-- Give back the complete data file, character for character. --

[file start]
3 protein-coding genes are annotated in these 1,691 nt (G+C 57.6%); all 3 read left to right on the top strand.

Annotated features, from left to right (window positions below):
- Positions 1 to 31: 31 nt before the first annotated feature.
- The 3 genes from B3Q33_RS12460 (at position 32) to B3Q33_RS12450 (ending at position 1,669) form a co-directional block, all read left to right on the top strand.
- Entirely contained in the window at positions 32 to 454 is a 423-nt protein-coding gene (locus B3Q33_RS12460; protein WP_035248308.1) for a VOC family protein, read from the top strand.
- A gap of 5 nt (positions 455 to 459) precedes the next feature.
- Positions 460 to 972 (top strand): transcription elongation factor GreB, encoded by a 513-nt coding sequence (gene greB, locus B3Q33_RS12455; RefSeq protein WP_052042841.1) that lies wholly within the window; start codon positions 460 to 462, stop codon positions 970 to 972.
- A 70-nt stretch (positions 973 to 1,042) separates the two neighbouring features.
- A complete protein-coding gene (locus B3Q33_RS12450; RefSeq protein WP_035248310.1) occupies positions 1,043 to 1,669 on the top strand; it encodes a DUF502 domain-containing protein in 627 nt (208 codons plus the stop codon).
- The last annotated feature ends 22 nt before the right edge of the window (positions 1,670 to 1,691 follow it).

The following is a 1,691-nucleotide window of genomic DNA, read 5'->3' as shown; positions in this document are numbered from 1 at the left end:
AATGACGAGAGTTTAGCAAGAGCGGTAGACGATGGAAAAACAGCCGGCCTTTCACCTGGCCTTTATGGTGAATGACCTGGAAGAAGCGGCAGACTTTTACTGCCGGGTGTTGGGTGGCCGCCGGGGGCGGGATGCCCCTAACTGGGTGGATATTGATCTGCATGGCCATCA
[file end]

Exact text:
3 protein-coding genes are annotated in these 1,691 nt (G+C 57.6%); all 3 read left to right on the top strand.

Annotated features, from left to right (window positions below):
- Positions 1 to 31: 31 nt before the first annotated feature.
- The 3 genes from B3Q33_RS12460 (at position 32) to B3Q33_RS12450 (ending at position 1,669) form a co-directional block, all read left to right on the top strand.
- Entirely contained in the window at positions 32 to 454 is a 423-nt protein-coding gene (locus B3Q33_RS12460; protein WP_035248308.1) for a VOC family protein, read from the top strand.
- A gap of 5 nt (positions 455 to 459) precedes the next feature.
- Positions 460 to 972 (top strand): transcription elongation factor GreB, encoded by a 513-nt coding sequence (gene greB, locus B3Q33_RS12455; RefSeq protein WP_052042841.1) that lies wholly within the window; start codon positions 460 to 462, stop codon positions 970 to 972.
- A 70-nt stretch (positions 973 to 1,042) separates the two neighbouring features.
- A complete protein-coding gene (locus B3Q33_RS12450; RefSeq protein WP_035248310.1) occupies positions 1,043 to 1,669 on the top strand; it encodes a DUF502 domain-containing protein in 627 nt (208 codons plus the stop codon).
- The last annotated feature ends 22 nt before the right edge of the window (positions 1,670 to 1,691 follow it).

The following is a 1,691-nucleotide window of genomic DNA, read 5'->3' as shown; positions in this document are numbered from 1 at the left end:
AATGACGAGAGTTTAGCAAGAGCGGTAGACGATGGAAAAACAGCCGGCCTTTCACCTGGCCTTTATGGTGAATGACCTGGAAGAAGCGGCAGACTTTTACTGCCGGGTGTTGGGTGGCCGCCGGGGGCGGGATGCCCCTAACTGGGTGGATATTGATCTGCATGGCCATCA